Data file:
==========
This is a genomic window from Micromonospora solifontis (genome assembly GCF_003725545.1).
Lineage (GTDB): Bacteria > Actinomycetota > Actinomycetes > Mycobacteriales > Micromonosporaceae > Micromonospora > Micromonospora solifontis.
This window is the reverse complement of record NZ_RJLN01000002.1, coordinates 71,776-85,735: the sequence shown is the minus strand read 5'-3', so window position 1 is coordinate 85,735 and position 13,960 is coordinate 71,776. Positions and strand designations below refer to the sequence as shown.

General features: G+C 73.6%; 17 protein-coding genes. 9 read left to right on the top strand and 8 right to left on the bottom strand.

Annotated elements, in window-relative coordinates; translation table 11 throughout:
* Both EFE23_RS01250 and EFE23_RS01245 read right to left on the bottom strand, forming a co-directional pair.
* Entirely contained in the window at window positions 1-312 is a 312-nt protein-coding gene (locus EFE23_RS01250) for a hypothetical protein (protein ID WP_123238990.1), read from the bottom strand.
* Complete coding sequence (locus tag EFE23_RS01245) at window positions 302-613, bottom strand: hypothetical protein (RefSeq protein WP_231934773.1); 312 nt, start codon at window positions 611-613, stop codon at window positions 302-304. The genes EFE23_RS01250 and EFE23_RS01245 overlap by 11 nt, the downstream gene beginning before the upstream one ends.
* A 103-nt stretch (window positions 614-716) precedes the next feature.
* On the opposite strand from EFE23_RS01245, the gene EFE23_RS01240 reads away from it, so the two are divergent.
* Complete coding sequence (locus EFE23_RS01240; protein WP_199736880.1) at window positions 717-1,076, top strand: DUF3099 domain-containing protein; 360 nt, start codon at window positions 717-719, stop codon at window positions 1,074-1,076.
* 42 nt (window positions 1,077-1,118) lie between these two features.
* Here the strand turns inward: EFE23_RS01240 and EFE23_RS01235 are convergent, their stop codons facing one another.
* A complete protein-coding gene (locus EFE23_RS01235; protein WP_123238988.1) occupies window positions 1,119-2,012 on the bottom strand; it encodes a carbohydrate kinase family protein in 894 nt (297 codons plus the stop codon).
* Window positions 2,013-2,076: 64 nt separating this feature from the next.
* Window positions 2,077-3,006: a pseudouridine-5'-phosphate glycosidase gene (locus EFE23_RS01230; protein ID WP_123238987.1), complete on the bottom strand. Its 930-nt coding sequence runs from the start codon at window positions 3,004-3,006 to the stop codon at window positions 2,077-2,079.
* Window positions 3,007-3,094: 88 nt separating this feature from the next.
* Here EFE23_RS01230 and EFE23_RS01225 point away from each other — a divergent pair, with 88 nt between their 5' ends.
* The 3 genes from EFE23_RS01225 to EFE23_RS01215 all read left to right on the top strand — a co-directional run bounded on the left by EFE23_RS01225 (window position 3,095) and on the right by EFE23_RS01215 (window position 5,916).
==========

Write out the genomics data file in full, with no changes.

This is a genomic window from Micromonospora solifontis (genome assembly GCF_003725545.1).
Lineage (GTDB): Bacteria > Actinomycetota > Actinomycetes > Mycobacteriales > Micromonosporaceae > Micromonospora > Micromonospora solifontis.
This window is the reverse complement of record NZ_RJLN01000002.1, coordinates 71,776-85,735: the sequence shown is the minus strand read 5'-3', so window position 1 is coordinate 85,735 and position 13,960 is coordinate 71,776. Positions and strand designations below refer to the sequence as shown.

General features: G+C 73.6%; 17 protein-coding genes. 9 read left to right on the top strand and 8 right to left on the bottom strand.

Annotated elements, in window-relative coordinates; translation table 11 throughout:
* Both EFE23_RS01250 and EFE23_RS01245 read right to left on the bottom strand, forming a co-directional pair.
* Entirely contained in the window at window positions 1-312 is a 312-nt protein-coding gene (locus EFE23_RS01250) for a hypothetical protein (protein ID WP_123238990.1), read from the bottom strand.
* Complete coding sequence (locus tag EFE23_RS01245) at window positions 302-613, bottom strand: hypothetical protein (RefSeq protein WP_231934773.1); 312 nt, start codon at window positions 611-613, stop codon at window positions 302-304. The genes EFE23_RS01250 and EFE23_RS01245 overlap by 11 nt, the downstream gene beginning before the upstream one ends.
* A 103-nt stretch (window positions 614-716) precedes the next feature.
* On the opposite strand from EFE23_RS01245, the gene EFE23_RS01240 reads away from it, so the two are divergent.
* Complete coding sequence (locus EFE23_RS01240; protein WP_199736880.1) at window positions 717-1,076, top strand: DUF3099 domain-containing protein; 360 nt, start codon at window positions 717-719, stop codon at window positions 1,074-1,076.
* 42 nt (window positions 1,077-1,118) lie between these two features.
* Here the strand turns inward: EFE23_RS01240 and EFE23_RS01235 are convergent, their stop codons facing one another.
* A complete protein-coding gene (locus EFE23_RS01235; protein WP_123238988.1) occupies window positions 1,119-2,012 on the bottom strand; it encodes a carbohydrate kinase family protein in 894 nt (297 codons plus the stop codon).
* Window positions 2,013-2,076: 64 nt separating this feature from the next.
* Window positions 2,077-3,006: a pseudouridine-5'-phosphate glycosidase gene (locus EFE23_RS01230; protein ID WP_123238987.1), complete on the bottom strand. Its 930-nt coding sequence runs from the start codon at window positions 3,004-3,006 to the stop codon at window positions 2,077-2,079.
* Window positions 3,007-3,094: 88 nt separating this feature from the next.
* Here EFE23_RS01230 and EFE23_RS01225 point away from each other — a divergent pair, with 88 nt between their 5' ends.
* The 3 genes from EFE23_RS01225 to EFE23_RS01215 all read left to right on the top strand — a co-directional run bounded on the left by EFE23_RS01225 (window position 3,095) and on the right by EFE23_RS01215 (window position 5,916).